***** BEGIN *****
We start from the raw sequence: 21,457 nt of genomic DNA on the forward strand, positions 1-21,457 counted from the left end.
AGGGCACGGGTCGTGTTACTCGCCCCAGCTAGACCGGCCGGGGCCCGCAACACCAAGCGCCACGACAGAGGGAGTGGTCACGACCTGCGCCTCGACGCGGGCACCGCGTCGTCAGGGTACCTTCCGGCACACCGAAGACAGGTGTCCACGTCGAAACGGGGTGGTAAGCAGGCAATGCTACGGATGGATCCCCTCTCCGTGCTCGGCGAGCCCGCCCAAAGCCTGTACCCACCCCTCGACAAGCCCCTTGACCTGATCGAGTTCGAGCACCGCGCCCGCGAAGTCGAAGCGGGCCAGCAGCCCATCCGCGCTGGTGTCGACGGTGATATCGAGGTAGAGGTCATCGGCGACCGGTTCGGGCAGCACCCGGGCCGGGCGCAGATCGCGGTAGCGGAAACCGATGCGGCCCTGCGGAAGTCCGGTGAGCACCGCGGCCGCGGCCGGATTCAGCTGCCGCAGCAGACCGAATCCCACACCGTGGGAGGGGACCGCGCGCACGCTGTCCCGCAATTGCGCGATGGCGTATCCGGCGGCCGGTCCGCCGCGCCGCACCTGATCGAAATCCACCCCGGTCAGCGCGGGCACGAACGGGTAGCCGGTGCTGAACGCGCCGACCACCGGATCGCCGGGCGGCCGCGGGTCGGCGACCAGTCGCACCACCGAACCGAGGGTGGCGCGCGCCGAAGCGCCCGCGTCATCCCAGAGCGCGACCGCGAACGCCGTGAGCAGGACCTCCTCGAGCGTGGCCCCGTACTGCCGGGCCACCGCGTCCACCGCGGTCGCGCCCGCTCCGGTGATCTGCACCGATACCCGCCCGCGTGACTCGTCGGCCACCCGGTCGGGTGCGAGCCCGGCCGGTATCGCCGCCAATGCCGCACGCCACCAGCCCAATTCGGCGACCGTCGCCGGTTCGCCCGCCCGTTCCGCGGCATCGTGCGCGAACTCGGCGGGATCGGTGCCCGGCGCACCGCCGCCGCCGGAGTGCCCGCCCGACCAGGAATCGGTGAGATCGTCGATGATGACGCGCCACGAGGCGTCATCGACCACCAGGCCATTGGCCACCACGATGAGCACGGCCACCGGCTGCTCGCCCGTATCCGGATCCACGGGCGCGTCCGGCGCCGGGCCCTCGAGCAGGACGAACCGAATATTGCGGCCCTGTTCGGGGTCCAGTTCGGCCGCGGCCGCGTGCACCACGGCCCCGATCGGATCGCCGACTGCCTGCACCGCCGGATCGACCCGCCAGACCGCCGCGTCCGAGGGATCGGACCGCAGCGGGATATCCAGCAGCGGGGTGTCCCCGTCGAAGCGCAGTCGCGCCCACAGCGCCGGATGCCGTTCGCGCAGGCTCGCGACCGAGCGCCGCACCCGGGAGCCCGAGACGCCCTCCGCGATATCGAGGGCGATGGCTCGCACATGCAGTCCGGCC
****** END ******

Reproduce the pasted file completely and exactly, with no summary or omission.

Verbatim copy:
We start from the raw sequence: 21,457 nt of genomic DNA on the forward strand, positions 1-21,457 counted from the left end.
AGGGCACGGGTCGTGTTACTCGCCCCAGCTAGACCGGCCGGGGCCCGCAACACCAAGCGCCACGACAGAGGGAGTGGTCACGACCTGCGCCTCGACGCGGGCACCGCGTCGTCAGGGTACCTTCCGGCACACCGAAGACAGGTGTCCACGTCGAAACGGGGTGGTAAGCAGGCAATGCTACGGATGGATCCCCTCTCCGTGCTCGGCGAGCCCGCCCAAAGCCTGTACCCACCCCTCGACAAGCCCCTTGACCTGATCGAGTTCGAGCACCGCGCCCGCGAAGTCGAAGCGGGCCAGCAGCCCATCCGCGCTGGTGTCGACGGTGATATCGAGGTAGAGGTCATCGGCGACCGGTTCGGGCAGCACCCGGGCCGGGCGCAGATCGCGGTAGCGGAAACCGATGCGGCCCTGCGGAAGTCCGGTGAGCACCGCGGCCGCGGCCGGATTCAGCTGCCGCAGCAGACCGAATCCCACACCGTGGGAGGGGACCGCGCGCACGCTGTCCCGCAATTGCGCGATGGCGTATCCGGCGGCCGGTCCGCCGCGCCGCACCTGATCGAAATCCACCCCGGTCAGCGCGGGCACGAACGGGTAGCCGGTGCTGAACGCGCCGACCACCGGATCGCCGGGCGGCCGCGGGTCGGCGACCAGTCGCACCACCGAACCGAGGGTGGCGCGCGCCGAAGCGCCCGCGTCATCCCAGAGCGCGACCGCGAACGCCGTGAGCAGGACCTCCTCGAGCGTGGCCCCGTACTGCCGGGCCACCGCGTCCACCGCGGTCGCGCCCGCTCCGGTGATCTGCACCGATACCCGCCCGCGTGACTCGTCGGCCACCCGGTCGGGTGCGAGCCCGGCCGGTATCGCCGCCAATGCCGCACGCCACCAGCCCAATTCGGCGACCGTCGCCGGTTCGCCCGCCCGTTCCGCGGCATCGTGCGCGAACTCGGCGGGATCGGTGCCCGGCGCACCGCCGCCGCCGGAGTGCCCGCCCGACCAGGAATCGGTGAGATCGTCGATGATGACGCGCCACGAGGCGTCATCGACCACCAGGCCATTGGCCACCACGATGAGCACGGCCACCGGCTGCTCGCCCGTATCCGGATCCACGGGCGCGTCCGGCGCCGGGCCCTCGAGCAGGACGAACCGAATATTGCGGCCCTGTTCGGGGTCCAGTTCGGCCGCGGCCGCGTGCACCACGGCCCCGATCGGATCGCCGACTGCCTGCACCGCCGGATCGACCCGCCAGACCGCCGCGTCCGAGGGATCGGACCGCAGCGGGATATCCAGCAGCGGGGTGTCCCCGTCGAAGCGCAGTCGCGCCCACAGCGCCGGATGCCGTTCGCGCAGGCTCGCGACCGAGCGCCGCACCCGGGAGCCCGAGACGCCCTCCGCGATATCGAGGGCGATGGCTCGCACATGCAGTCCGGCC